Moving towards undoing Joburg’s spatial apartheid

On February 28 2020, Joburg’s city government woke to the promise of a new and powerful policy. The Nodal Review, which passed a council vote on February 27 and aims to deliver on the city’s spatial planning masterplan — the Spatial Development Framework — is arguably South Africa’s most transformative land-use tool.

The policy aims to bring people closer to jobs by opening up Joburg’s well-located areas to high density development, which will make more efficient use of the city’s infrastructure while curbing its environmentally disastrous sprawl.

Peripheral housing for a black majority alongside exclusive, economically viable suburban enclaves for a white minority is as much a legacy of apartheid as it is a barrier to Joburg’s efficiency today. Researchers have established, for instance, that spatial apartheid contributes directly to Joburg’s chronic unemployment. The further people live from jobs, the more likely they are to be without one.

A polycentric city?

The Spatial Development Framework has outlined a more inclusive future for Joburg for some time, encouraging high-density, mixed-use developments in the city’s well-located neighbourhoods while putting a dampener on peripheral developments. It is a vision in which Joburgers will live where they work and go to school.

Other localised land-use plans, however, have stubbornly maintained the segregated status quo the Spatial Development Framework sets out to undo. The Nodal Review is poised to rectify this mismatch. While the policy outlines in granular detail new minimum densities for developments in different parts of the city, some cases are illustrative of its transformative potential.


Take Atholl, a wealthy neighbourhood set among Sandton’s immense economic opportunities and infrastructure, including new Rea Vaya routes and the Gautrain. Since 2008, developments in Atholl have had a minimum density of 10 homes per hectare. In Blue Hills, a comparatively new neighbourhood on Joburg’s far northern periphery, out of the way of the city’s established economic centres and infrastructure, the minimum density has been as much as 16 times that of Atholl, 160 homes per hectare.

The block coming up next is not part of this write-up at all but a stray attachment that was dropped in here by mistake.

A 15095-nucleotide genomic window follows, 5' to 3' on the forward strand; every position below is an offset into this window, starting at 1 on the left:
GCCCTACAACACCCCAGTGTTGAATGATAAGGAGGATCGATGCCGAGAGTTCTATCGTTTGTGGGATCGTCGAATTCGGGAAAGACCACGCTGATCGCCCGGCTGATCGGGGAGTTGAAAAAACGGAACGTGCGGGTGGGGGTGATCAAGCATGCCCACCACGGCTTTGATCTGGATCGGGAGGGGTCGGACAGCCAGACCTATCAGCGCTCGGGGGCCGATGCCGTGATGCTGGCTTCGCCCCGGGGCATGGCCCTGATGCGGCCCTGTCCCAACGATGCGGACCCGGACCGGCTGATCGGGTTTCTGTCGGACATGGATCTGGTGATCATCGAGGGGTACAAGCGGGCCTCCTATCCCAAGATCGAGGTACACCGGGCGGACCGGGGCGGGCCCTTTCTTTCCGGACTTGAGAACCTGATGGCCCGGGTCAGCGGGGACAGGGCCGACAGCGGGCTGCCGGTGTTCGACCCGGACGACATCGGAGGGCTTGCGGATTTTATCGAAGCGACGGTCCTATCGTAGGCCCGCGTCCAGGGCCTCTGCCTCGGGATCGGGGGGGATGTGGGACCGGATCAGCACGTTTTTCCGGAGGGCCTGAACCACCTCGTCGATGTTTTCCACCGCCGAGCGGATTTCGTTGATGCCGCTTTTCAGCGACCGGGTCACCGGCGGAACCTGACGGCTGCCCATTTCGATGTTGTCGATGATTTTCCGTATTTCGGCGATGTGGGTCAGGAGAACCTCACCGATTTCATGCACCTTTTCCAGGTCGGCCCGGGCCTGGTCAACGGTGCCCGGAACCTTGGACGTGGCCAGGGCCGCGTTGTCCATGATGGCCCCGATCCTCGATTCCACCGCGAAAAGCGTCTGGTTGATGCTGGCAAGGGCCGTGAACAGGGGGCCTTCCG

Densities like these have encouraged urban sprawl by allowing high density on Joburg’s peripheries, like Blue Hills, while keeping the economic and infrastructural opportunities of neighbourhoods like Atholl exclusive.

Under the Nodal Review, at least six times more homes will be allowed to be built on each hectare in Atholl. (Since Joburg passed a first-of-its-kind inclusionary housing policy a year ago, around one in every three of those homes must be affordable.)

What this makes possible, according to Margot Rubin, an associate professor at the University of the Witwatersrand’s school of architecture and planning, is “more progressive and inclusive projects to go ahead in areas that had previously been untouchable”.

“Well-located areas close to social amenities and economic opportunities will now become nodes that are mixed use and mixed income,” said Rubin, “changing monofunctional areas into more inclusive, productive and generative spaces as more people and activities are crowded in.”

Another appendage of apartheid’s urban design is the inefficiency of public transport. Rea Vaya infrastructure, for instance, struggles for relevance in a sprawling city that was essentially designed for private cars.

The Nodal Review looks to combat this by bringing people nearer to public transport in “transit-oriented development nodes”. Any residential development within 500m of a Rea Vaya, Prasa or Gautrain station must now have a minimum density of 60 homes per hectare. The aim is to get Joburgers out of cars and onto buses and trains.